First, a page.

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By Paul Joseph Watson

National Institutes of Health (NIH) Director Francis Collins has angrily called for anyone who spreads “misinformation” about COVID-19 online to be “brought to justice.”

“Conspiracies are winning here. Truth is losing. That’s a really serious indictment of the way in which our society seems to be traveling,” Collins told the Washington Post.

Citing an onslaught of angry messages directed at Dr. Anthony Fauci, who Collins appears to believe is above criticism, the bureaucrat demanded that those responsible for such behavior should be identified and “brought to justice.”

The article cited one such example of “misinformation” being Fauci’s involvement in barbaric experiments conducted on dogs by the National Institute of Allergy and Infectious Diseases (NIAID), despite the fact that such cruelty factually occurred under Fauci’s leadership.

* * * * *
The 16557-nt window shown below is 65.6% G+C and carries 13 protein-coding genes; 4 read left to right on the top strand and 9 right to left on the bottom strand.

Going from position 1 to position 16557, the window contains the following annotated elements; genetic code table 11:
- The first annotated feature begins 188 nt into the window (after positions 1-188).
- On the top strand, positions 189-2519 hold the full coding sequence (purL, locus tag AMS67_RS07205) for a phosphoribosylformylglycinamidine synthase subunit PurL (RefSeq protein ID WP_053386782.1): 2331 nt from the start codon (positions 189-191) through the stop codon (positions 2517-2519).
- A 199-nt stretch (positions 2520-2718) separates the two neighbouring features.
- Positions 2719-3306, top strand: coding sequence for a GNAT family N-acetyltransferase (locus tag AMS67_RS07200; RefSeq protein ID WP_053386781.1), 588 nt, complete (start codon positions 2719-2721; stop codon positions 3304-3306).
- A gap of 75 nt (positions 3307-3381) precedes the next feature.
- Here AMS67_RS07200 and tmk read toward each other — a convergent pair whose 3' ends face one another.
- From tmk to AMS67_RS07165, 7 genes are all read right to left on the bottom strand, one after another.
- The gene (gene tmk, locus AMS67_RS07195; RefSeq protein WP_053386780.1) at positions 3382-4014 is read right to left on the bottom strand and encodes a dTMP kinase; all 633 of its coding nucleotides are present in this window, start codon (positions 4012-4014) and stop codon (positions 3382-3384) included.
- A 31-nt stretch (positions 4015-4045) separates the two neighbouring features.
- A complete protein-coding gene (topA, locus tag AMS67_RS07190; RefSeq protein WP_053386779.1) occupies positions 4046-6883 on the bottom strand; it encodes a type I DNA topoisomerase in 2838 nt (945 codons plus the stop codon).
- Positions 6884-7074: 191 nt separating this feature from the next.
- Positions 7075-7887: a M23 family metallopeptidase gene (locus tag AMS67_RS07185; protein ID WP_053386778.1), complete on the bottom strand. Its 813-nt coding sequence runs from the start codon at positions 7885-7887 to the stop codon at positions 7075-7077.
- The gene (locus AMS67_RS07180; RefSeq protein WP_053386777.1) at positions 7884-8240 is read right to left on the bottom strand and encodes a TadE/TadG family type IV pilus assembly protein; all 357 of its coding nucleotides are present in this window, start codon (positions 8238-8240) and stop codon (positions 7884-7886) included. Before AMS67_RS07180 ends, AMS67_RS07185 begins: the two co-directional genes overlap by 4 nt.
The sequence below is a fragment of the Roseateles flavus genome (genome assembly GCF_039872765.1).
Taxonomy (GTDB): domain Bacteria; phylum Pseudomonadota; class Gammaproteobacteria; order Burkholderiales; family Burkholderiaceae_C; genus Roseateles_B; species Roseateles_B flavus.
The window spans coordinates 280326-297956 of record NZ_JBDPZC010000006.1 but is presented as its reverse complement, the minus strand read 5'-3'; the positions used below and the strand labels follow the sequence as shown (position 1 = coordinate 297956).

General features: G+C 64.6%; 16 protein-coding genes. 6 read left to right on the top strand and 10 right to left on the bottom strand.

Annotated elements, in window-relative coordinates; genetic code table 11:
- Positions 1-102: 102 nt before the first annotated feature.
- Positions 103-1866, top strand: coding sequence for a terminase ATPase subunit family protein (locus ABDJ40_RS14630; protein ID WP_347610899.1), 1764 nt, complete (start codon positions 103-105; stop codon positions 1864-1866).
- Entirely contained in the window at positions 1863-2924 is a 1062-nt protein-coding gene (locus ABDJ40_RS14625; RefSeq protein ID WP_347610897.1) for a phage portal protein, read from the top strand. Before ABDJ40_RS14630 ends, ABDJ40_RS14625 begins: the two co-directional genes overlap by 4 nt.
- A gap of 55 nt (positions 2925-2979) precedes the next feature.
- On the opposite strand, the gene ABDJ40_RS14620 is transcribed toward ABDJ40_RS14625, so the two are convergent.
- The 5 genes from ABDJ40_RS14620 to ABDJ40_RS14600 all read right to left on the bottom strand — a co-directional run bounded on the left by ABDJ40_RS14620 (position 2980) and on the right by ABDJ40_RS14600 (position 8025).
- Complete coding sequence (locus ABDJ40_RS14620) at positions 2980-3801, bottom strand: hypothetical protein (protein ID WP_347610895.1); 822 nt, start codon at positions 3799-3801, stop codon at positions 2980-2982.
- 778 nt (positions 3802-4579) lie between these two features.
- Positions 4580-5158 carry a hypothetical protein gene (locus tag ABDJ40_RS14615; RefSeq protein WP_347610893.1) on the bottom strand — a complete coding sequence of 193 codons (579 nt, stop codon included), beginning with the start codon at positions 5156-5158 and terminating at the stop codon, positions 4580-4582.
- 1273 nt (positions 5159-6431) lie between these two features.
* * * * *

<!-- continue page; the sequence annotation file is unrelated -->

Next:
While Collins didn’t specify precisely what he meant by “brought to justice,” Pfizer CEO Albert Bourla previously asserted that individuals who spread false information about COVID vaccines are “criminals” who “have literally cost millions of lives.”

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That’s an interesting benchmark given that it was once considered false to claim that COVID vaccines didn’t stop the vaccinated spreading COVID, which is now an all too obvious fact.

Quite what constitutes “misinformation” about COVID-19 is anyone’s guess given that several things that turned out to be plausible or true, such as the origin of the virus behind the Wuhan lab, were once deemed to be “misinformation.”

It seems likely that whatever the National Institutes of Health, Anthony Fauci or Pfizer deem to be “misinformation” will become the standard.

As we previously highlighted, efforts to brand those who question the safety and efficacy of products manufactured by pharmaceutical corporations that have been plagued by a myriad of historical scandals are also underway in the UK.

The Online Safety Bill, described as “the flagship legislation to combat abuse and hatred on the internet,” will apparently include a provision that jails “antivaxers spreading false information that they know to be untrue” for a period of two years.

Image: Alex Wong via Getty Images

Source: Summit News via ZeroHedge